In 2014, the median income for immigrant households in Virginia ($70,127), was higher than the median income for native-born households ($63,177), according to the Census Bureau. The median income for foreign-born households in Virginia was second highest in the nation among immigrant households in 2013.

Looking at the low end of the income scale, the poverty rate among the foreign-born in Virginia is low relative to other states. In fact, the percentage of the foreign-born living below the federal poverty level in Virginia is third lowest in the nation — 11.7 percent — and is not substantially different from the poverty rate for the native-born (11.5 percent).

Foreign Students Make Important Contributions

In the 2014-2015 academic year, there were more than 18,000 foreign students attending colleges and universities in Virginia, contributing more than $543 million to the state’s economy in tuition, fees and living expenses. These students supported more than 7,100 jobs statewide.

In 2009, foreign students were awarded 29.3 percent of master’s degrees and 46.2 percent of doctoral degrees from Virginia educational institutions in the fields of Science, Technology, Engineering and Mathematics (STEM). They could, if immigration reform someday allowed these students to remain in the U.S., play an important role in Virginia’s technology industries.

Undocumented Immigrants Make Important Contributions to the Economy

In 2013, there were an estimated 247,000 immigrants not authorized to be in the United States. Most have lived in the U.S. for more than five years. They make up approximately three percent of Virginia’s population, but are a larger fraction of the state’s workforce — about 4.7 percent. According to Virginia’s Commonwealth Institute, undocumented immigrants in Virginia pay between $200 million and $300 million in state and local sales, income and property taxes.

If Virginia’s undocumented immigrants were granted legal status, as proposed in immigration reform legislation introduced in Congress, their state and local tax contribution would rise an estimated $76 million. On the other hand, if all of Virginia’s undocumented immigrants were removed from the country, as some politicians propose, the state would lose approximately $11.2 billion in economic activity and 63,000 jobs would disappear.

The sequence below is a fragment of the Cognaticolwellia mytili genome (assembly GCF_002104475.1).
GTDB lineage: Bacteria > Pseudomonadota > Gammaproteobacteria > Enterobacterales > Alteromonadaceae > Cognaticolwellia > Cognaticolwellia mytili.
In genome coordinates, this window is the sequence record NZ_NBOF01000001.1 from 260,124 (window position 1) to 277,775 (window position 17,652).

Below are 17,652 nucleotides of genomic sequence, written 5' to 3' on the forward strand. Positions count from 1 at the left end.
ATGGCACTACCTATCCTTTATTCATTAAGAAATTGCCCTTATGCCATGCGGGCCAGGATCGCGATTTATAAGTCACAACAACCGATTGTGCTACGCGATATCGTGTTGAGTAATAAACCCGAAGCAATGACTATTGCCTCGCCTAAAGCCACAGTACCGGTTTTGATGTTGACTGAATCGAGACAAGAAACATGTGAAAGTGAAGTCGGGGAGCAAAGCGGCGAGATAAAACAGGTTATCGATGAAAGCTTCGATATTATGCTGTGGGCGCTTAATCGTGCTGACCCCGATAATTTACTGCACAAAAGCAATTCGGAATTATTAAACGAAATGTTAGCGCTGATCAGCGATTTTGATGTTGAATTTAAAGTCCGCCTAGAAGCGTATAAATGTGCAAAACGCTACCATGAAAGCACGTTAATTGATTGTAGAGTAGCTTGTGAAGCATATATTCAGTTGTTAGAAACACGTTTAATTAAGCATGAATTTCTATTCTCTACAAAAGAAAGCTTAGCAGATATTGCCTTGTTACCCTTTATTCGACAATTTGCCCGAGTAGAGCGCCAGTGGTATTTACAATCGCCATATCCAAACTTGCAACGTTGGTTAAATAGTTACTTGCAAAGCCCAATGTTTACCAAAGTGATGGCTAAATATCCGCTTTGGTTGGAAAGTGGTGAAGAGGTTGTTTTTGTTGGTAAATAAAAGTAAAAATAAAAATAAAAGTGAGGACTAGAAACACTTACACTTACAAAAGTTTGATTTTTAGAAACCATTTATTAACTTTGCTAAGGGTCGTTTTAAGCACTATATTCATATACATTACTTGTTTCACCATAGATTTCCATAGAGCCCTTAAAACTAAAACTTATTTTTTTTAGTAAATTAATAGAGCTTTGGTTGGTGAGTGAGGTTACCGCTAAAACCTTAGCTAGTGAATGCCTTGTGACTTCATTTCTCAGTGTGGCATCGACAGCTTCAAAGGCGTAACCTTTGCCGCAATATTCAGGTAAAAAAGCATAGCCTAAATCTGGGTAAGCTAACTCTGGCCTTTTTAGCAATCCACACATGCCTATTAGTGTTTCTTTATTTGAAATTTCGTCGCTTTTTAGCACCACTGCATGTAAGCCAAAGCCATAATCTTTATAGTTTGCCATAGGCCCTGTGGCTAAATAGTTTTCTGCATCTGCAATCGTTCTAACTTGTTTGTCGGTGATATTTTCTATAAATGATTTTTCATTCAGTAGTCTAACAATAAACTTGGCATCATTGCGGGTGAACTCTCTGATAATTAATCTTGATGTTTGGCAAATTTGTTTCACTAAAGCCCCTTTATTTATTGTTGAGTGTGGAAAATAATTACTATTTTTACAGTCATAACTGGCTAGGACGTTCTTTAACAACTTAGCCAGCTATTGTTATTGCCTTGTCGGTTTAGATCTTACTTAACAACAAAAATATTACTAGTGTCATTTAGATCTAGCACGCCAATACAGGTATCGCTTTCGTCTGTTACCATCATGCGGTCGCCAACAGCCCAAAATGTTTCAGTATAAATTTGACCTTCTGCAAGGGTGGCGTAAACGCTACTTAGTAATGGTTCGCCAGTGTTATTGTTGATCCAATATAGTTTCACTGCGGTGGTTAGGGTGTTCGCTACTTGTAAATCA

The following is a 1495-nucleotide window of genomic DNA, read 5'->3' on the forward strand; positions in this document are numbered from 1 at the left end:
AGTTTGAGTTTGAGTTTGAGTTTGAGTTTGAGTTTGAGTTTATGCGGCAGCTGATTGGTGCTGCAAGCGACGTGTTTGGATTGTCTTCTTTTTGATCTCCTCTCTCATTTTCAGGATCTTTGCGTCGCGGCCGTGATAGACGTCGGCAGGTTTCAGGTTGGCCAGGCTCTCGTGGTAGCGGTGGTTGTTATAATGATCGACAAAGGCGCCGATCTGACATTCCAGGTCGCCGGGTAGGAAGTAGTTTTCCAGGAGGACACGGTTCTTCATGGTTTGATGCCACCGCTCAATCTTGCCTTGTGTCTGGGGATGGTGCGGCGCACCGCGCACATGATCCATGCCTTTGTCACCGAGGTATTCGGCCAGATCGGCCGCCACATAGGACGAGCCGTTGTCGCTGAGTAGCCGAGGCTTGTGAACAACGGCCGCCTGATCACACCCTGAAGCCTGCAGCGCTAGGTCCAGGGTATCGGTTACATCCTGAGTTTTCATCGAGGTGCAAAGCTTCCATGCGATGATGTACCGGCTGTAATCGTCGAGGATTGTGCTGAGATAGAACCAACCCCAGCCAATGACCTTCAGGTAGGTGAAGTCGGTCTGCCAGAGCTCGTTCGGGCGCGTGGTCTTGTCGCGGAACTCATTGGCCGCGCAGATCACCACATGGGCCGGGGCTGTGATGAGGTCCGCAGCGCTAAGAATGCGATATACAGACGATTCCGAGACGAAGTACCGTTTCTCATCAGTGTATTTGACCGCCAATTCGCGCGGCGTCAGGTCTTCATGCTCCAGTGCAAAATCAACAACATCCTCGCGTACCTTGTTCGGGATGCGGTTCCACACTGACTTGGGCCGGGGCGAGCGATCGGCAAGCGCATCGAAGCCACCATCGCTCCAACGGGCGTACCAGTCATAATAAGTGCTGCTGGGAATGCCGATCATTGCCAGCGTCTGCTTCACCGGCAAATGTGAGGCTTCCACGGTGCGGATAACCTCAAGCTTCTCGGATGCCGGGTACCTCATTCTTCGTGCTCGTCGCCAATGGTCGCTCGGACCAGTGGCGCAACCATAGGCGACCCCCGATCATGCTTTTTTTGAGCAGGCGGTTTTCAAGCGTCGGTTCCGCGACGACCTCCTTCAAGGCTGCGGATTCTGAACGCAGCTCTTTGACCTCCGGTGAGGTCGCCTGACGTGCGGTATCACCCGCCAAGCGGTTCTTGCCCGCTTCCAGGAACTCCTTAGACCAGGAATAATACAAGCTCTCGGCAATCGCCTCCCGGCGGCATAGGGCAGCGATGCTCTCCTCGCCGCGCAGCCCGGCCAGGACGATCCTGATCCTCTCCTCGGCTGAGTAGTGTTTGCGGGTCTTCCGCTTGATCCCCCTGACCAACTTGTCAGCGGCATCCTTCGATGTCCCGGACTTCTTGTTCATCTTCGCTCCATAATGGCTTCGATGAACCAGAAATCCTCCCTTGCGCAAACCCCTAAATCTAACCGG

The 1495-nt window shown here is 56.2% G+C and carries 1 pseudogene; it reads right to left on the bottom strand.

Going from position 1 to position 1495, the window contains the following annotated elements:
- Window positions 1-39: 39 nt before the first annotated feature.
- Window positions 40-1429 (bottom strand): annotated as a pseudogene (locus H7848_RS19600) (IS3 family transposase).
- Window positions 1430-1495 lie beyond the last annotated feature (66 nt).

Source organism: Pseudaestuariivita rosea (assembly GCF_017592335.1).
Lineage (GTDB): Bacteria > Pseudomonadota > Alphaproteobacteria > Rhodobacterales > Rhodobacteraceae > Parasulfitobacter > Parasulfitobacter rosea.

A subset of Virginia’s undocumented immigrants — those brought to the U.S. as children — have been provided temporary relief from deportation and work permits in the Deferred Action for Childhood Arrivals program (DACA). By Virginia policy, these immigrants can attend Virginia’s public colleges and universities at the in-state tuition rate. Although this benefit costs the state when it cannot collect the higher out-of-state tuition, the investment pays off many times over. According to the Commonwealth Institute, if 10 percent of DACA-approved students in Virginia as of September 2014 enrolled in four-year Virginia colleges and earned bachelor’s degrees, there would be a total increase in their expected lifetime earnings of $1.2 billion collectively. The cost to the state would be $25,800 per student, or a mere $24.4 million.

Latino and Asian New Americans are an Important Voting Constituency

In the 2014 elections, Asians and Latinos still comprised a small percentage of Virginia voters — 4.3 percent of voters were Asian and 2.4 percent of voters were Latino. Between now and 2020, however, the Latino and Asian population eligible to vote will grow considerably. Already, immigrants in Virginia are naturalizing at a higher rate than the norm in the U.S.: between 2000 and 2010, the growth in the number of Virginia’s naturalized citizens was 9th highest in the nation.

Between 2012 and 2020, there will be an estimated 237,000 newly eligible Hispanic and Asian voters, including Hispanic and Asian citizens turning 18 and new citizens 18 years and older. Those votes can make a big difference in a state where elections are won with small margins. The margin of victory in the 2012 presidential election was approximately 149,000 votes statewide.

Virginia Faith, Law Enforcement and Business Media Availability

Greg Smith, LUCHA Ministries and the Baptist General Association of Virginia

Sue Smith, LUCHA Ministries

Tony Suarez, National Hispanic Christian Leadership Conference

Richard Myers, Police Chief of Newport News

Please contact Cathleen Farrell to arrange interviews.